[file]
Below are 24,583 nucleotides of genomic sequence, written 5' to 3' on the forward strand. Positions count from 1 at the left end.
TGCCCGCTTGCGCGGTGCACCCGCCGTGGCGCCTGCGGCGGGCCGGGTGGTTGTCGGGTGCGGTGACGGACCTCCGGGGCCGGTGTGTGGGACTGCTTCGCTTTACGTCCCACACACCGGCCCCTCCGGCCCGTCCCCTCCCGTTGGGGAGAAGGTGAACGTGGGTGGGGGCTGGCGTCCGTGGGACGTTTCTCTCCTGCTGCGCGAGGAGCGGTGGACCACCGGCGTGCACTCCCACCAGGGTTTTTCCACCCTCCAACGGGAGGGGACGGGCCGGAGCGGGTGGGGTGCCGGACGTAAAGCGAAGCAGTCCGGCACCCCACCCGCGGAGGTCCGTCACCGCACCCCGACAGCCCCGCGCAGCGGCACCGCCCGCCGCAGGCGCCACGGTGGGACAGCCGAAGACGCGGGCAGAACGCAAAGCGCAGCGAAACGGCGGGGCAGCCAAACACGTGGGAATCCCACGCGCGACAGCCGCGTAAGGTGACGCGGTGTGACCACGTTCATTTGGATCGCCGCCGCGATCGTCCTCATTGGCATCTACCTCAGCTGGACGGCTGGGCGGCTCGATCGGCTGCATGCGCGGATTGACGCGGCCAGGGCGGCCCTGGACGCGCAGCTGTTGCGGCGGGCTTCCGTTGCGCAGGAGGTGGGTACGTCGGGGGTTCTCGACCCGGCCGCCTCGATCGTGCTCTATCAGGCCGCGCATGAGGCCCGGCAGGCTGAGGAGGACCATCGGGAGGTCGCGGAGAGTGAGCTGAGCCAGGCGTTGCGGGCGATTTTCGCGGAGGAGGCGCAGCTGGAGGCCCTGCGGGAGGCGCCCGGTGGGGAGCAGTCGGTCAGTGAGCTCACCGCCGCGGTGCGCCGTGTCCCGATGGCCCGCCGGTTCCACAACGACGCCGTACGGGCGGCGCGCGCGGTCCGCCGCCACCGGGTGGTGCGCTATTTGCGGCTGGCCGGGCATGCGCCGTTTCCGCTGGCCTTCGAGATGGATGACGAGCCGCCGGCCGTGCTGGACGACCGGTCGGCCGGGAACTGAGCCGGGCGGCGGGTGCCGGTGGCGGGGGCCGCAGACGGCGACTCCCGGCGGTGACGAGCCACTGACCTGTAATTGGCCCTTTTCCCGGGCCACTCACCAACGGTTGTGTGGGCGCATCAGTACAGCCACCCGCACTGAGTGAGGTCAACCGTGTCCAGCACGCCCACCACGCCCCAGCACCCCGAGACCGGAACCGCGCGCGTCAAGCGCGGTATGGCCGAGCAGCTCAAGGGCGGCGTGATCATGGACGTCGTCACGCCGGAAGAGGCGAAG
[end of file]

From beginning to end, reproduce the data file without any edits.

Below are 24,583 nucleotides of genomic sequence, written 5' to 3' on the forward strand. Positions count from 1 at the left end.
TGCCCGCTTGCGCGGTGCACCCGCCGTGGCGCCTGCGGCGGGCCGGGTGGTTGTCGGGTGCGGTGACGGACCTCCGGGGCCGGTGTGTGGGACTGCTTCGCTTTACGTCCCACACACCGGCCCCTCCGGCCCGTCCCCTCCCGTTGGGGAGAAGGTGAACGTGGGTGGGGGCTGGCGTCCGTGGGACGTTTCTCTCCTGCTGCGCGAGGAGCGGTGGACCACCGGCGTGCACTCCCACCAGGGTTTTTCCACCCTCCAACGGGAGGGGACGGGCCGGAGCGGGTGGGGTGCCGGACGTAAAGCGAAGCAGTCCGGCACCCCACCCGCGGAGGTCCGTCACCGCACCCCGACAGCCCCGCGCAGCGGCACCGCCCGCCGCAGGCGCCACGGTGGGACAGCCGAAGACGCGGGCAGAACGCAAAGCGCAGCGAAACGGCGGGGCAGCCAAACACGTGGGAATCCCACGCGCGACAGCCGCGTAAGGTGACGCGGTGTGACCACGTTCATTTGGATCGCCGCCGCGATCGTCCTCATTGGCATCTACCTCAGCTGGACGGCTGGGCGGCTCGATCGGCTGCATGCGCGGATTGACGCGGCCAGGGCGGCCCTGGACGCGCAGCTGTTGCGGCGGGCTTCCGTTGCGCAGGAGGTGGGTACGTCGGGGGTTCTCGACCCGGCCGCCTCGATCGTGCTCTATCAGGCCGCGCATGAGGCCCGGCAGGCTGAGGAGGACCATCGGGAGGTCGCGGAGAGTGAGCTGAGCCAGGCGTTGCGGGCGATTTTCGCGGAGGAGGCGCAGCTGGAGGCCCTGCGGGAGGCGCCCGGTGGGGAGCAGTCGGTCAGTGAGCTCACCGCCGCGGTGCGCCGTGTCCCGATGGCCCGCCGGTTCCACAACGACGCCGTACGGGCGGCGCGCGCGGTCCGCCGCCACCGGGTGGTGCGCTATTTGCGGCTGGCCGGGCATGCGCCGTTTCCGCTGGCCTTCGAGATGGATGACGAGCCGCCGGCCGTGCTGGACGACCGGTCGGCCGGGAACTGAGCCGGGCGGCGGGTGCCGGTGGCGGGGGCCGCAGACGGCGACTCCCGGCGGTGACGAGCCACTGACCTGTAATTGGCCCTTTTCCCGGGCCACTCACCAACGGTTGTGTGGGCGCATCAGTACAGCCACCCGCACTGAGTGAGGTCAACCGTGTCCAGCACGCCCACCACGCCCCAGCACCCCGAGACCGGAACCGCGCGCGTCAAGCGCGGTATGGCCGAGCAGCTCAAGGGCGGCGTGATCATGGACGTCGTCACGCCGGAAGAGGCGAAG